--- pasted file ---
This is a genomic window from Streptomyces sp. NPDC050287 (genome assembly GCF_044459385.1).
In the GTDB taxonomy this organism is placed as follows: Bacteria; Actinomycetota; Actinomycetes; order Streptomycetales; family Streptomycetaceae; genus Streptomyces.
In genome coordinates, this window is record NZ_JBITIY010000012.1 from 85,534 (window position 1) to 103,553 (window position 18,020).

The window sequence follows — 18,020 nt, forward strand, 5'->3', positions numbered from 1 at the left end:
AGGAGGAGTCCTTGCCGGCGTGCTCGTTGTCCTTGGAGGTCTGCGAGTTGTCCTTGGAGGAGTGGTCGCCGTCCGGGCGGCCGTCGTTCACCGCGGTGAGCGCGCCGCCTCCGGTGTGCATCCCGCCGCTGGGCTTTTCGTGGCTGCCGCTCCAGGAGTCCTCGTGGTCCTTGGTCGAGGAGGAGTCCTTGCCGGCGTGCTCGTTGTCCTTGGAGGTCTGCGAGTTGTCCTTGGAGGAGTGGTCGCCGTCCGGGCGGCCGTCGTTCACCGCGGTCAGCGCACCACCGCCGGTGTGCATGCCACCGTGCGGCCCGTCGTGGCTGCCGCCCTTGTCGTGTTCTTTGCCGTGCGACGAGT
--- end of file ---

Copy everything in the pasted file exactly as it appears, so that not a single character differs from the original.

This is a genomic window from Streptomyces sp. NPDC050287 (genome assembly GCF_044459385.1).
In the GTDB taxonomy this organism is placed as follows: Bacteria; Actinomycetota; Actinomycetes; order Streptomycetales; family Streptomycetaceae; genus Streptomyces.
In genome coordinates, this window is record NZ_JBITIY010000012.1 from 85,534 (window position 1) to 103,553 (window position 18,020).

The window sequence follows — 18,020 nt, forward strand, 5'->3', positions numbered from 1 at the left end:
AGGAGGAGTCCTTGCCGGCGTGCTCGTTGTCCTTGGAGGTCTGCGAGTTGTCCTTGGAGGAGTGGTCGCCGTCCGGGCGGCCGTCGTTCACCGCGGTGAGCGCGCCGCCTCCGGTGTGCATCCCGCCGCTGGGCTTTTCGTGGCTGCCGCTCCAGGAGTCCTCGTGGTCCTTGGTCGAGGAGGAGTCCTTGCCGGCGTGCTCGTTGTCCTTGGAGGTCTGCGAGTTGTCCTTGGAGGAGTGGTCGCCGTCCGGGCGGCCGTCGTTCACCGCGGTCAGCGCACCACCGCCGGTGTGCATGCCACCGTGCGGCCCGTCGTGGCTGCCGCCCTTGTCGTGTTCTTTGCCGTGCGACGAGT